At Rita’s Roots, Fall is our favorite time to garden. Summer’s heat and humidity have passed, and bugs are less prevalent. And in the Lowcountry, we can actually grow throughout the ENTIRE Fall and Winter.
Another benefit of Fall gardening: Vegetables such as lettuce, parsley, collard greens and fennel are so hardy that even novice gardeners can feel instant success.
When to Start, What to Plant
We don’t plant anything before the end of September because of Hurricane Season. While you wait, be sure to prepare your garden for Fall planting.
You can find all of our favorite vegetables to plant in September at Rita’s Roots annual plant sale, Saturday, September 21 at Local Works. Be sure to arrive on time because the best ones go early.
Seeds versus Transplants
Typically, root vegetables are started from seeds as they do not like to be transplanted. Their roots will become stunted or split. Peas and legumes prefer direct seeding as well.
Plants that need greater spacing are typically done from transplant — brassicas (broccoli, cauliflower, brussel sprouts, kale etc), lettuce. Or seeds that are more difficult to start, such as fennel, strawberries, onions. With our narrow planting windows, using transplants ensures that the space in your garden will be planted with the veggies you want before the window closes.
Brussels Sprouts plants as seen growing in a field or garden. They get to be quite large – the bigger the better!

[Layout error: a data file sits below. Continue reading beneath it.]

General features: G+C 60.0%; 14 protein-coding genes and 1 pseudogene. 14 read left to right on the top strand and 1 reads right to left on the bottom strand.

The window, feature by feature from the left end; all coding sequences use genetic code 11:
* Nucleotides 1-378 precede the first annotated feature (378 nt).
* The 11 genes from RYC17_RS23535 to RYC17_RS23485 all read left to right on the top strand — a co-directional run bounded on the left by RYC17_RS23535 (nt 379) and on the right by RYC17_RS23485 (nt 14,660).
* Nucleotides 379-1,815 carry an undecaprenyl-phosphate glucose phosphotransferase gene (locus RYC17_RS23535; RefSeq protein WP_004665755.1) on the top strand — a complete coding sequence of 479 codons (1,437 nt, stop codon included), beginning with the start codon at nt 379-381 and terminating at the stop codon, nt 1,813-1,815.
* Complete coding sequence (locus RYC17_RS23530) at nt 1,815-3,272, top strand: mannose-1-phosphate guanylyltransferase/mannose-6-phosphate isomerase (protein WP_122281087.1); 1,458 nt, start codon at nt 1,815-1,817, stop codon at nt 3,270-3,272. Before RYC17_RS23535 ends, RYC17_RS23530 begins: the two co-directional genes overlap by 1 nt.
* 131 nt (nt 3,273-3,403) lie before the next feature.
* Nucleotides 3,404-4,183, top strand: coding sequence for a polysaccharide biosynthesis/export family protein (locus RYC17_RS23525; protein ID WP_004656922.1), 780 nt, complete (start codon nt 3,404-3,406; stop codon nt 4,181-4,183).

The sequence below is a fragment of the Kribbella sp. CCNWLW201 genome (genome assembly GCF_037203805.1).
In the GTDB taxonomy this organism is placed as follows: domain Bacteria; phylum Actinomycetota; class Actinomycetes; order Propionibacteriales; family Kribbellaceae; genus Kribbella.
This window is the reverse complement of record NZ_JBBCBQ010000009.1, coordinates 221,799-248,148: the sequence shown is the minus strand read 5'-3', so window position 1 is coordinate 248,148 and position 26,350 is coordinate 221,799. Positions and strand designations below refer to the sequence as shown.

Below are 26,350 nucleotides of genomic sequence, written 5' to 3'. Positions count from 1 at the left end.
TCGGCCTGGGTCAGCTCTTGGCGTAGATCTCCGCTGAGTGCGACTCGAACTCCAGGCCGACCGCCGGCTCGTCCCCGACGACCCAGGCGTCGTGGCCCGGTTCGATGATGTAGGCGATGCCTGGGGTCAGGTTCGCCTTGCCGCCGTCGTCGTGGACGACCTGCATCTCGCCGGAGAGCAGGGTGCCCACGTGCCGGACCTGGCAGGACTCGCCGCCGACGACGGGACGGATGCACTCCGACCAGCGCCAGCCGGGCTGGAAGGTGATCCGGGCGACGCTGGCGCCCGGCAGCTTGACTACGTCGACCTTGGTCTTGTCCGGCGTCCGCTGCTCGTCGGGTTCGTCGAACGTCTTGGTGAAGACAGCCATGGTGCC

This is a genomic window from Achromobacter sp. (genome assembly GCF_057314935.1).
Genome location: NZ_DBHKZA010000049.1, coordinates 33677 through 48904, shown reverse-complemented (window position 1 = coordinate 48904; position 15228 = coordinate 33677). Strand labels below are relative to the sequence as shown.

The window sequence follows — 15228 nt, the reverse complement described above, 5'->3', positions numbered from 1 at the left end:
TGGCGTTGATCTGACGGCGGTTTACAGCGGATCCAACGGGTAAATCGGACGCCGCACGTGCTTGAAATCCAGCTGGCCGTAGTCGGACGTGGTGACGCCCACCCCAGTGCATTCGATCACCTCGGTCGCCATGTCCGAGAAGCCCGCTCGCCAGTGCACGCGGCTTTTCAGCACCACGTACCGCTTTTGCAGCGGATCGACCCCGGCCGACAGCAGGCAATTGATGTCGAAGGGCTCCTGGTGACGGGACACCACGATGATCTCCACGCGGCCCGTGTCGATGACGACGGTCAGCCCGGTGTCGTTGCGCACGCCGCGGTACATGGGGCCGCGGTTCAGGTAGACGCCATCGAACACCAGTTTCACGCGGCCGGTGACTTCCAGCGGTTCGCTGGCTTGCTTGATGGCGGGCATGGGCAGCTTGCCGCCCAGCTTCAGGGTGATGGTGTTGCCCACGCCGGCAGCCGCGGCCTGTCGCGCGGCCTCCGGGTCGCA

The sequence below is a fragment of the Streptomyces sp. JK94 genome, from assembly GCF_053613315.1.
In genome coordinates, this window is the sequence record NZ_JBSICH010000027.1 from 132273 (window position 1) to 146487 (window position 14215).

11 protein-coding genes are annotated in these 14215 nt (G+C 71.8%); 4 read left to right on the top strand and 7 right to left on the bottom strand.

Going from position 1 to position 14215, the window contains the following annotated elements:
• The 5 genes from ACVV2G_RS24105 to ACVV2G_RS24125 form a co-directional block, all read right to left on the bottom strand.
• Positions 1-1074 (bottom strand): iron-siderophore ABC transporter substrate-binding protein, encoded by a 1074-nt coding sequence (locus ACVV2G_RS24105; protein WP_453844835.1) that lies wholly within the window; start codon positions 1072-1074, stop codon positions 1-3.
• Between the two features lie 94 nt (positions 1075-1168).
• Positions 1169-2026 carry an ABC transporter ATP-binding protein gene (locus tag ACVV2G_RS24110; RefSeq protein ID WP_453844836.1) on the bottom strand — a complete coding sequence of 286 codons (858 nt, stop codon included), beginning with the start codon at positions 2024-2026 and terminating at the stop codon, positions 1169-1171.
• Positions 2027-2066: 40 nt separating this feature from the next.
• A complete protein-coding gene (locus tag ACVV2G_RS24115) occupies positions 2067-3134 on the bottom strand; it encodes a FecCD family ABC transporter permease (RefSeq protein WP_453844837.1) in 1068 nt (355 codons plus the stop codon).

Another advantage to Lowcountry weather is that most vegetables will last all winter, even throughout the cold.
If we are expecting an exceptional freeze, beds can be covered with frost fabric.
To Plant ONLY in Fall
Fall is a repeat of the cool season Spring, but we add in:
- Onions and Garlic (October/November planting)– super cold hardy, we plant short day varieties. They need long cool winters to develop a strong root system.
- Strawberries (Mid-October planting) — Everyone’s favorite!
- Collards — packed full of vitamins and taste great in stir-fries. These hearty greens taste best after frost exposure.
- Brussels sprouts — a vegetable favorite of many of our garden clients. While they do take a long time to grow, they are worth the wait! We only plant in the Fall. There are many different varieties of Brussels that have different climate needs and maturation times. It is best to visit Rita’s Roots Fall Plant Sales to get a variety that was chosen specifically for growth in the Lowcountry.
- Celery – Need long, cool winters to produce. The heat of Spring planting causes them to become stunted, bitter tasting, or sprout to not form.
- Spinach + Cilantro (October planting) – hold far better in cooler weather, which offers the gardener a much longer growing season.
All of the above can be planted in Late September unless otherwise noted.
Would you like Rita’s Roots to fast-track your gardening success? Learn more about how we can help this season be your most productive ever.